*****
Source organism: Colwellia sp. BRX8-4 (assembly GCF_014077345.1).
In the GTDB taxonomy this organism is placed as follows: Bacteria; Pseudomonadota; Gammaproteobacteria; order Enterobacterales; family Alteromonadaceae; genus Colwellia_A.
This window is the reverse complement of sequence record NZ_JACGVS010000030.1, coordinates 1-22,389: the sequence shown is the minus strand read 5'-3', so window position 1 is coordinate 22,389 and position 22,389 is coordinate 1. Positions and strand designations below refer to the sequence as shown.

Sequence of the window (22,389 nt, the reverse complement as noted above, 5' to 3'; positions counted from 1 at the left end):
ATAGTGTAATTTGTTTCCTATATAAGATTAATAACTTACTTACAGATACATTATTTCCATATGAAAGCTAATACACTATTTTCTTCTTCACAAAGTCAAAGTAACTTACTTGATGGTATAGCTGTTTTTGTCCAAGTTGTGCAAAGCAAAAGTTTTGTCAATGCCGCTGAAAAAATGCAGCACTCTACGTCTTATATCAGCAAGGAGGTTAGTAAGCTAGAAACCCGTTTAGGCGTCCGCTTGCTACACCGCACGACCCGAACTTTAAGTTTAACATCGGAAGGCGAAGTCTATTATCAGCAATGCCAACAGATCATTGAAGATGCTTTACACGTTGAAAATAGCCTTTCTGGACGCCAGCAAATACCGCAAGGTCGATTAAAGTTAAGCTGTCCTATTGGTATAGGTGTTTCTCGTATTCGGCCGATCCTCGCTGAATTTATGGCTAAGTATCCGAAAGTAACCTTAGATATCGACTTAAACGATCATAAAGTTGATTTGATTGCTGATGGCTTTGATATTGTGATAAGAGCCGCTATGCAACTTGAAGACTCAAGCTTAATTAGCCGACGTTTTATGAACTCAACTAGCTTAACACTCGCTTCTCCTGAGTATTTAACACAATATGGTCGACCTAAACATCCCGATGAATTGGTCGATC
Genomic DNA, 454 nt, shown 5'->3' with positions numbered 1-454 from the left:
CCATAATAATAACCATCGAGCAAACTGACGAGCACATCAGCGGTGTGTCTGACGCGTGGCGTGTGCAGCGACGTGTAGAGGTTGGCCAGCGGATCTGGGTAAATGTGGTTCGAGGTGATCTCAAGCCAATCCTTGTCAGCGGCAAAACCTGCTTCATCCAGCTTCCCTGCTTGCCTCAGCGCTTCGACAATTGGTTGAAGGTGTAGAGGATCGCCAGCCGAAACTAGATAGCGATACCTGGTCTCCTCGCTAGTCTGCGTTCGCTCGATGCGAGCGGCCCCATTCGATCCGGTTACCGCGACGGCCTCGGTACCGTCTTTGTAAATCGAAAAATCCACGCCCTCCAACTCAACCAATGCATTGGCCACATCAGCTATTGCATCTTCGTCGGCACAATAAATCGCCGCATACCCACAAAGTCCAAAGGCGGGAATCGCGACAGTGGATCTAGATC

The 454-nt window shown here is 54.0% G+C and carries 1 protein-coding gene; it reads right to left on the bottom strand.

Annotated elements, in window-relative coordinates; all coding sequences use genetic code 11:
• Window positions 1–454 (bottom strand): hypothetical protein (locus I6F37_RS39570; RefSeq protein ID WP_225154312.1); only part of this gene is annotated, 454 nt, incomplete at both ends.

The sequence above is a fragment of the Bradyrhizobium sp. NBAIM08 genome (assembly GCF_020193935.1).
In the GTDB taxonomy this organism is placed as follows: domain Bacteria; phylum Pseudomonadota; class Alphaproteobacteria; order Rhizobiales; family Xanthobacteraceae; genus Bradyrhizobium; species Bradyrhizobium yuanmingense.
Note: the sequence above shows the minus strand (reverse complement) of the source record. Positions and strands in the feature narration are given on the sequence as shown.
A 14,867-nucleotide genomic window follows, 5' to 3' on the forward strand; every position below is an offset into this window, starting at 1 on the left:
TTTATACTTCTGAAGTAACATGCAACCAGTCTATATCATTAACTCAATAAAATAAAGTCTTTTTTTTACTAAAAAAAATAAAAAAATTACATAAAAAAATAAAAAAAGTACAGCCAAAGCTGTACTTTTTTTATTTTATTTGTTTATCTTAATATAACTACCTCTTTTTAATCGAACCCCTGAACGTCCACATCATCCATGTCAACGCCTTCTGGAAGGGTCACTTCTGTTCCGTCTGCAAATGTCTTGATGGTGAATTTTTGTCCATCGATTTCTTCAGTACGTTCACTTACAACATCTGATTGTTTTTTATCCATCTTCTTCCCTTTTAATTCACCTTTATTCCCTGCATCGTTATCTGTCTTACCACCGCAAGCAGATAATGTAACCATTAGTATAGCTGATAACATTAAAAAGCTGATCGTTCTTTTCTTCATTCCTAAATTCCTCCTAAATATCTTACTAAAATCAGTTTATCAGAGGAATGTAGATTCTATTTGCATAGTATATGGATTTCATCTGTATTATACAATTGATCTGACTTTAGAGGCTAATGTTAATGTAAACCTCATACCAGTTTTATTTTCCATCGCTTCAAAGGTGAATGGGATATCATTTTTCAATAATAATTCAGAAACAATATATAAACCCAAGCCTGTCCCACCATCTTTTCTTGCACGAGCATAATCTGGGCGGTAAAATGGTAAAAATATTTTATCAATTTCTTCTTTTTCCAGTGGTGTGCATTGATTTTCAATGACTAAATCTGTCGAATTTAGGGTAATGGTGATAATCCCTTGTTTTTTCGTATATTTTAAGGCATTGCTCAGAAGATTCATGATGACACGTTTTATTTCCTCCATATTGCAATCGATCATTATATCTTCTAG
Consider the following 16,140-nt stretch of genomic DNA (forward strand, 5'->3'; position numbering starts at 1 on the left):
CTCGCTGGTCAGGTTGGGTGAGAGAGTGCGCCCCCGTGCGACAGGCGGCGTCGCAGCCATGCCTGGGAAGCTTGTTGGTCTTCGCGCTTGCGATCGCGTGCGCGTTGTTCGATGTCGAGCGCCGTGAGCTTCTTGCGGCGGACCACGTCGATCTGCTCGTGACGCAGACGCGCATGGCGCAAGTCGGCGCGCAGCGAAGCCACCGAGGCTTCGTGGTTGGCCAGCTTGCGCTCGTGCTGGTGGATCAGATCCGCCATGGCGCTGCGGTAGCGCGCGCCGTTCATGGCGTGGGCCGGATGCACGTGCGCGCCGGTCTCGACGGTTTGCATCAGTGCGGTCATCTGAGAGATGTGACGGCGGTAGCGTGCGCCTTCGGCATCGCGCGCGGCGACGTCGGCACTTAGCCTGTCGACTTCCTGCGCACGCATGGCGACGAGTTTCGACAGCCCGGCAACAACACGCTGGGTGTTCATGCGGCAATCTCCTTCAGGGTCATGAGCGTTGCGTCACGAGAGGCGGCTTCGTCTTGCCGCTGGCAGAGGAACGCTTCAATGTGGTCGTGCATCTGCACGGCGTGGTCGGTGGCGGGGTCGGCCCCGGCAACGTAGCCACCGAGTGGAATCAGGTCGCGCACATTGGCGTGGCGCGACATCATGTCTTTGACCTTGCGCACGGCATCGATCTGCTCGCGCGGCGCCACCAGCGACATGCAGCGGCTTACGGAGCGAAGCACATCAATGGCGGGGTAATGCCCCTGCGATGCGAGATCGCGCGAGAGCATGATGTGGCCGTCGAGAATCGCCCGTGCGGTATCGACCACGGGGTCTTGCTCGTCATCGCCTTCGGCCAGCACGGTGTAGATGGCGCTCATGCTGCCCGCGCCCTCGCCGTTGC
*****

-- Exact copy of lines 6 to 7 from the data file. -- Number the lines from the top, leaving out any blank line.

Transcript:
Genomic DNA, 454 nt, shown 5'->3' with positions numbered 1-454 from the left:
CCATAATAATAACCATCGAGCAAACTGACGAGCACATCAGCGGTGTGTCTGACGCGTGGCGTGTGCAGCGACGTGTAGAGGTTGGCCAGCGGATCTGGGTAAATGTGGTTCGAGGTGATCTCAAGCCAATCCTTGTCAGCGGCAAAACCTGCTTCATCCAGCTTCCCTGCTTGCCTCAGCGCTTCGACAATTGGTTGAAGGTGTAGAGGATCGCCAGCCGAAACTAGATAGCGATACCTGGTCTCCTCGCTAGTCTGCGTTCGCTCGATGCGAGCGGCCCCATTCGATCCGGTTACCGCGACGGCCTCGGTACCGTCTTTGTAAATCGAAAAATCCACGCCCTCCAACTCAACCAATGCATTGGCCACATCAGCTATTGCATCTTCGTCGGCACAATAAATCGCCGCATACCCACAAAGTCCAAAGGCGGGAATCGCGACAGTGGATCTAGATC